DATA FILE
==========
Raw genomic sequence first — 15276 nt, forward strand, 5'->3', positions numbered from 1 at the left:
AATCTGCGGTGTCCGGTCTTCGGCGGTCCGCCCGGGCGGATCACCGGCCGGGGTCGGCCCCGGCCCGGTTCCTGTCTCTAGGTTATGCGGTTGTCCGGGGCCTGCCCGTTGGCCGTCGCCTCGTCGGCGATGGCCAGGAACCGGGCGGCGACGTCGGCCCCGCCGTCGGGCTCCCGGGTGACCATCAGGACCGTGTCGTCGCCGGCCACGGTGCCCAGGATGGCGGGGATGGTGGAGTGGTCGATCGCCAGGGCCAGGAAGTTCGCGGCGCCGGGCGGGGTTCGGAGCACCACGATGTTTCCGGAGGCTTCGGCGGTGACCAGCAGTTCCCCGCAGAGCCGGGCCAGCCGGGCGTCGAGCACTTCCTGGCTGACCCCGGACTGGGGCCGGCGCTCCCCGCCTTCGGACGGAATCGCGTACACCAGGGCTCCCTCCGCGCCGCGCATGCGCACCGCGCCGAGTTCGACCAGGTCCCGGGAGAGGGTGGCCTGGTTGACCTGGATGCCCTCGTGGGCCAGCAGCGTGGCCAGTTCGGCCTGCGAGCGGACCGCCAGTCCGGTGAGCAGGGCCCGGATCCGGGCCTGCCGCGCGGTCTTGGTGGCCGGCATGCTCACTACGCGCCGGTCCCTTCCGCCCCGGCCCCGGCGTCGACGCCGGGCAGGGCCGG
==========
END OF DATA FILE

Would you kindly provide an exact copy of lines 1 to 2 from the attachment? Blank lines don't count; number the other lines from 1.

Raw genomic sequence first — 15276 nt, forward strand, 5'->3', positions numbered from 1 at the left:
AATCTGCGGTGTCCGGTCTTCGGCGGTCCGCCCGGGCGGATCACCGGCCGGGGTCGGCCCCGGCCCGGTTCCTGTCTCTAGGTTATGCGGTTGTCCGGGGCCTGCCCGTTGGCCGTCGCCTCGTCGGCGATGGCCAGGAACCGGGCGGCGACGTCGGCCCCGCCGTCGGGCTCCCGGGTGACCATCAGGACCGTGTCGTCGCCGGCCACGGTGCCCAGGATGGCGGGGATGGTGGAGTGGTCGATCGCCAGGGCCAGGAAGTTCGCGGCGCCGGGCGGGGTTCGGAGCACCACGATGTTTCCGGAGGCTTCGGCGGTGACCAGCAGTTCCCCGCAGAGCCGGGCCAGCCGGGCGTCGAGCACTTCCTGGCTGACCCCGGACTGGGGCCGGCGCTCCCCGCCTTCGGACGGAATCGCGTACACCAGGGCTCCCTCCGCGCCGCGCATGCGCACCGCGCCGAGTTCGACCAGGTCCCGGGAGAGGGTGGCCTGGTTGACCTGGATGCCCTCGTGGGCCAGCAGCGTGGCCAGTTCGGCCTGCGAGCGGACCGCCAGTCCGGTGAGCAGGGCCCGGATCCGGGCCTGCCGCGCGGTCTTGGTGGCCGGCATGCTCACTACGCGCCGGTCCCTTCCGCCCCGGCCCCGGCGTCGACGCCGGGCAGGGCCGG